Wherever you’re doing it, and for whatever reason, flying drones is a lot of fun. Nowhere is that more pure and true than indoors. You get all the fun of close quarters' flying, the relative safety of compact quads, and complete freedom from any aviation regulations (until you fly out the window).
Theoretically, of course, any drone can be flown indoors, so long as it’s kept away from the fixtures and fittings, but some are definitely better suited to it than others. They can also be a lot more wallet-friendly.
Most camera drones, built for outdoor use, feature GPS, which becomes useless indoors. They also have cameras designed for aerial photography rather than First Person View (FPV) piloting, and inappropriate radio control systems. The best drones for regular use are designed for the outdoors.
Far better to use a craft suited to indoor use. If they’re small and light, making the indoor world seems bigger by comparison. They generally feature propeller guards to avoid any damage to the drone, furniture, people or pets nearby, and ideally a camera with a wide field of view.
Because there is such an overlap with the fast-moving toy world, there are a lot of choices; some of the newer products have the advantage of mass-production prices, while some of the established drones offer more in terms of features and quality.
Here's our selection of the best indoor drones you can currently buy, to suit all tastes and budgets.
The best indoor drones for 2020
The A20 fits in the hand with room to spare, and in a crowded marketplace it stands out on build quality (not least the chunky propeller guards) and simplicity of both use and design. Many mini drones come with confusing controllers with an array of push-buttons for calibration, but the Potensic is elegant. There are two thumbstick controls and shoulder buttons to operate the camera and cycle thorough the three speed modes.
Beginners will appreciate the altitude hold (meaning you don’t need to continuously adjust the throttle to hover) and headless mode (meaning you don’t need to worry about the drone’s orientation). There is also automatic landing, and a red LED at the rear which flashes when the battery is about to run out so you can make sure you’re hovering in a good landing spot.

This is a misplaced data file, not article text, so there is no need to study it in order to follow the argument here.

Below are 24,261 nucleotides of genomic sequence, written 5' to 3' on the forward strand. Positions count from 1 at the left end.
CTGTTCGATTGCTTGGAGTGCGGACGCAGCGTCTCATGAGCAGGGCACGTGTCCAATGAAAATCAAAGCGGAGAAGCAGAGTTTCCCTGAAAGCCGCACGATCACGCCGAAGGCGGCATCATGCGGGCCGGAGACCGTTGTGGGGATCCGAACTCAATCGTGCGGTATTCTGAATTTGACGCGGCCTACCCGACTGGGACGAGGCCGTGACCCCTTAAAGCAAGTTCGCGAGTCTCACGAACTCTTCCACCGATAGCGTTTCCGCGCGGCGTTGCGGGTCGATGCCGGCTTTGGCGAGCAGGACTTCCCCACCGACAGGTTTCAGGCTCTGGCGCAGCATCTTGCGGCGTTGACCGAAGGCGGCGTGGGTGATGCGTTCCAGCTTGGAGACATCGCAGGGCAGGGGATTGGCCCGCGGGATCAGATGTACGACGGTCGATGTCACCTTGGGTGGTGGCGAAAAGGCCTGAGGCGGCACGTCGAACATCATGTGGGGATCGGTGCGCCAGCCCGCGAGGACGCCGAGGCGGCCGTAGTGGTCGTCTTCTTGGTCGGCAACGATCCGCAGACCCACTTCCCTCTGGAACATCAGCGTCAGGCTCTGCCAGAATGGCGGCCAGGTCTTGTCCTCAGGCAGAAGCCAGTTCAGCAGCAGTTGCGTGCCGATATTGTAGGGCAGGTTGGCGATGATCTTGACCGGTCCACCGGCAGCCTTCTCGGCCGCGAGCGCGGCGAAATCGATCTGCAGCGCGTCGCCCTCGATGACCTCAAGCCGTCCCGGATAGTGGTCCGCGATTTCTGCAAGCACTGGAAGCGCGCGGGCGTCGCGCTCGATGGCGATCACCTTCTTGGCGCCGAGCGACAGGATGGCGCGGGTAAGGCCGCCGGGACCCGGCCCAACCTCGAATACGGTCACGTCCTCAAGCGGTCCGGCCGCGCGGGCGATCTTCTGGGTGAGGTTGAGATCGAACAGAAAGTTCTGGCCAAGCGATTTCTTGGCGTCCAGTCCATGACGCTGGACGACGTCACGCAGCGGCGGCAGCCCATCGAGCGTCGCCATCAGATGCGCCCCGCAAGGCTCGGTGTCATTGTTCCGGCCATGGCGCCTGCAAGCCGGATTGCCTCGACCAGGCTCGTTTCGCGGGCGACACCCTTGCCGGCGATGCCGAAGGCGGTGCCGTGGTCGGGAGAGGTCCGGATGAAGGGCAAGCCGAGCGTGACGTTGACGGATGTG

This drone, the A20W, is part of an organized line from Porensic; if you want a bit more size, there is an A30W, and if you feel you can forgo the WiFi FPV camera – which you view via your phone – then look for the models without W at the end; they look the same but place an ordinary LED where the camera would be.
Eschewing the traditional remote controller with sticks approach, this drone wants to get up close and personal, responding to hand gestures from inside a complete protective cage. This lack of complication and total finger protection make it ideal novel fun for children of all ages.
To get in the air, you simply toss the drone cage into the air and the motors will kick in. It’ll slowly but continuously rotate and it has two IR sensors on opposite sides which it uses to detect and avoid your palm – so essentially you can “push” it without touching it. It maintains altitude, but also has an IR sensor on the bottom so you can “push” it up too. Finally the motion sensor will shut it straight off it hits something, with the cage absorbing the blow. Simple but effective. If you get your hands near the sensors on both sides (which isn’t as easy as it sounds) then it’ll even attempt a flip.
The only physical interaction you’ll need is via the on/off switch at the bottom and the small charging port (which connects to a standard USB socket). The cage has a good balance of flex and rigidity, the packaging and manual is good, and – while Scoot offer other versions – this with UFO-like LEDs – is definitely the favorite. There is no camera, and you can’t practice your controls, but it’s a lot of fun.
• See also Best drones for kids
While some of the drones on this list are toy-grade, this is in every respect a consumer-grade product, with quality packaging, safe-looking batteries, and a full set of features. It is a little more expensive than some, but you get what you pay for – not least the Intel and DJI tech on board. That includes a downward-facing sensors which make for stunningly stable hovering and auto landing, and the ability to react to a wall bounce.